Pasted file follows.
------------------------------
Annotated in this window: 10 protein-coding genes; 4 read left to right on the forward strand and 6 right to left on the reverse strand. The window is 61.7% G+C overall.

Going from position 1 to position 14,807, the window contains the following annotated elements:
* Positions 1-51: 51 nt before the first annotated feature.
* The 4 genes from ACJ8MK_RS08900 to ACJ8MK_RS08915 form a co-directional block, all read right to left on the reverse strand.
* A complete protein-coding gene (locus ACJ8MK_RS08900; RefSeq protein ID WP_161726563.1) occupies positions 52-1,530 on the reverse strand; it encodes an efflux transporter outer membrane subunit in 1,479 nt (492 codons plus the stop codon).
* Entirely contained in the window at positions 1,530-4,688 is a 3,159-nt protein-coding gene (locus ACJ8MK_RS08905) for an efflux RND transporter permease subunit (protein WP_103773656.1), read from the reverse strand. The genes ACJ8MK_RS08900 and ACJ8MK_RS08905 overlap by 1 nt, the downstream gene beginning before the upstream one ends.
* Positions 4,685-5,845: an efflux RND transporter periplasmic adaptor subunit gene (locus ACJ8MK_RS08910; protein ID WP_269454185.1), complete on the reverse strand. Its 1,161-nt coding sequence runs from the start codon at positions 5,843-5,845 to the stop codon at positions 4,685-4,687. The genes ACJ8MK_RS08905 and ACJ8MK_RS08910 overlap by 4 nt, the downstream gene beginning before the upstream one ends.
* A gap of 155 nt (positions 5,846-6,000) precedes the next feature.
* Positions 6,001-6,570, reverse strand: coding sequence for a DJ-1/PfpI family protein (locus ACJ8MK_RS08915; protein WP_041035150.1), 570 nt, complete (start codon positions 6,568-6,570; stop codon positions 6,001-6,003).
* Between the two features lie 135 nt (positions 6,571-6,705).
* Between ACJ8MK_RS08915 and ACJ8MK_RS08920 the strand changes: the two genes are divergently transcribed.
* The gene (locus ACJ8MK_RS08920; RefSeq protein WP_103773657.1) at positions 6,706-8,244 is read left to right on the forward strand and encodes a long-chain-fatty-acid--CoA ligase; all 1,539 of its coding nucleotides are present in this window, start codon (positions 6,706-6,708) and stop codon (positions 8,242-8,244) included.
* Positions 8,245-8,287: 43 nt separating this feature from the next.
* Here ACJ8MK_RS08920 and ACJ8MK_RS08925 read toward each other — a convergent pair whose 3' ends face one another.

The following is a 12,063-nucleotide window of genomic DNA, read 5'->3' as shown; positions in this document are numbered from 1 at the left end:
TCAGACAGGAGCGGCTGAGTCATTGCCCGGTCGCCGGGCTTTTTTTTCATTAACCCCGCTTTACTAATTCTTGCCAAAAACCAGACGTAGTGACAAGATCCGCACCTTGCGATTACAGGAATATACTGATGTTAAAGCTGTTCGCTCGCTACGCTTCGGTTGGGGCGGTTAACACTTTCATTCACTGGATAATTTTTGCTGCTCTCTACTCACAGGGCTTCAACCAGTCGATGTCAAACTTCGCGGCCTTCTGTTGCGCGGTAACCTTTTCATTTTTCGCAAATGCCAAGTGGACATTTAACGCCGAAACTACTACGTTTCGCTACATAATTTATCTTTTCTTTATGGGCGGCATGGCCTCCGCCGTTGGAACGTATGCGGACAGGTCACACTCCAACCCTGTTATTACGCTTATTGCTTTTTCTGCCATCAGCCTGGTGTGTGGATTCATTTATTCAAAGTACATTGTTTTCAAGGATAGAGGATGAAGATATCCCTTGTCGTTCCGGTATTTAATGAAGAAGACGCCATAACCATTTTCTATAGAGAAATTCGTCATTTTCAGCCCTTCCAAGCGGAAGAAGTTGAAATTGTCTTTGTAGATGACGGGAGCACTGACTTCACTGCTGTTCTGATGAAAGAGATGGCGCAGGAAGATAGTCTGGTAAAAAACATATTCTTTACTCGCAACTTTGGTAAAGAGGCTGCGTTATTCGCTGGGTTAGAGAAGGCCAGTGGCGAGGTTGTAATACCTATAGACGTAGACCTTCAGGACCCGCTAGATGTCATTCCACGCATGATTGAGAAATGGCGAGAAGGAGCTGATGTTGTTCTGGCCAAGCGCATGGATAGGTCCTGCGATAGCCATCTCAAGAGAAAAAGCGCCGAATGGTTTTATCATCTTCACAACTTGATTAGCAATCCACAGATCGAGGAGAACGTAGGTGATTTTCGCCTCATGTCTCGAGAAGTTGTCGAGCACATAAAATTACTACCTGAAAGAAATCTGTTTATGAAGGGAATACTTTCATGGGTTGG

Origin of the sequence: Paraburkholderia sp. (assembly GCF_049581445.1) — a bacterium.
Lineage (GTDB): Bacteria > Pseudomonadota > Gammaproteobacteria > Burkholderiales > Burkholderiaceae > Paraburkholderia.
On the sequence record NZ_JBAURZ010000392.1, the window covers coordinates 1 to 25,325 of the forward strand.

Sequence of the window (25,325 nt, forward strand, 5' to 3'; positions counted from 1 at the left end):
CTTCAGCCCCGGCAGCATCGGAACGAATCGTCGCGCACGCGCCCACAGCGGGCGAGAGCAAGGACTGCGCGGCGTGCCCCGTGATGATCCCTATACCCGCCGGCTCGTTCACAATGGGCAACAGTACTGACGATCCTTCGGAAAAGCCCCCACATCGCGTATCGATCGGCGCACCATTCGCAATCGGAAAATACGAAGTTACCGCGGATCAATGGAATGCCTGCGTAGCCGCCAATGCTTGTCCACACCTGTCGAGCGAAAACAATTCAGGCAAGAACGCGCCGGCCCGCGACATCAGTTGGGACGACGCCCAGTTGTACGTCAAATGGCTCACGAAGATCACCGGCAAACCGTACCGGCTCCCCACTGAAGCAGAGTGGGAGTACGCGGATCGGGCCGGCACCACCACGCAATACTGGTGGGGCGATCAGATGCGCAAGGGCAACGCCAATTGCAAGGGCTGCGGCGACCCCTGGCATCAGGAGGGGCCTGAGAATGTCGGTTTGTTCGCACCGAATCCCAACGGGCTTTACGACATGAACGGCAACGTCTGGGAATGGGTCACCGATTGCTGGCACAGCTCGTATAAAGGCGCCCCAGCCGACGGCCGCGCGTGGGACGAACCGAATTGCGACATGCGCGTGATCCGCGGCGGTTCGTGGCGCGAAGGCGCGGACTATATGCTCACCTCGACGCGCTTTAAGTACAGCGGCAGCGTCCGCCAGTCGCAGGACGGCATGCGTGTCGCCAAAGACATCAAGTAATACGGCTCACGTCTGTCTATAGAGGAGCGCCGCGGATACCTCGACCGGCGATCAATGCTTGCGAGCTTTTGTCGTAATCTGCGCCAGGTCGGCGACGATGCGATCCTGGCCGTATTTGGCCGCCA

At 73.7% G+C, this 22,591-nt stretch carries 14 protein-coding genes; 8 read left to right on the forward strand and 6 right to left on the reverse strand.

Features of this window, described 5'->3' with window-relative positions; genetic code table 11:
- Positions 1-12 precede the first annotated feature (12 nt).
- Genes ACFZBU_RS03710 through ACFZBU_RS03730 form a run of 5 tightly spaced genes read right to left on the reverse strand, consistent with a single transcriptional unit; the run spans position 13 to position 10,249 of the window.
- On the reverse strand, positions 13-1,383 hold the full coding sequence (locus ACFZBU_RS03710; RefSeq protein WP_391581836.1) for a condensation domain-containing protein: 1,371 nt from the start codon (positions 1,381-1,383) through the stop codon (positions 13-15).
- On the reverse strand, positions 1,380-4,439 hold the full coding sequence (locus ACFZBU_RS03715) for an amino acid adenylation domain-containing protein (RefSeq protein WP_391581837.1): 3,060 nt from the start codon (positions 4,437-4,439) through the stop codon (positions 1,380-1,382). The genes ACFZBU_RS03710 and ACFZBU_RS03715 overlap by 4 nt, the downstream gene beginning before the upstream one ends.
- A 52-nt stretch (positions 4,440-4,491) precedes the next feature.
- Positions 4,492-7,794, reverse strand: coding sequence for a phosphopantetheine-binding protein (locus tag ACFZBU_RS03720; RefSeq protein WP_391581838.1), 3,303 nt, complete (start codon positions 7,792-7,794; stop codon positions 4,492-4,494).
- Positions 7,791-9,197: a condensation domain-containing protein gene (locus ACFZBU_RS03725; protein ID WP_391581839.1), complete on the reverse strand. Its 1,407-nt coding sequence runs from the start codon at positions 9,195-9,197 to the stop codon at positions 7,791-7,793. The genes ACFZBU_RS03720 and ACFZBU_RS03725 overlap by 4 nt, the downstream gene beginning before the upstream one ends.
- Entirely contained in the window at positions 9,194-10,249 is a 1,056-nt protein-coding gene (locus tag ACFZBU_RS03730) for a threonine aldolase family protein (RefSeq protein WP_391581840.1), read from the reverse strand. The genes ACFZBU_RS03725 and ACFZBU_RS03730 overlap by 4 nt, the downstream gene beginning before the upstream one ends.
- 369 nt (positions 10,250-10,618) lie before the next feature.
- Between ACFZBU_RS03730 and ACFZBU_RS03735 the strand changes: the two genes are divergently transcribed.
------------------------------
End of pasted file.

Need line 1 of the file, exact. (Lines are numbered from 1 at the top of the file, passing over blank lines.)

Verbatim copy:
Annotated in this window: 10 protein-coding genes; 4 read left to right on the forward strand and 6 right to left on the reverse strand. The window is 61.7% G+C overall.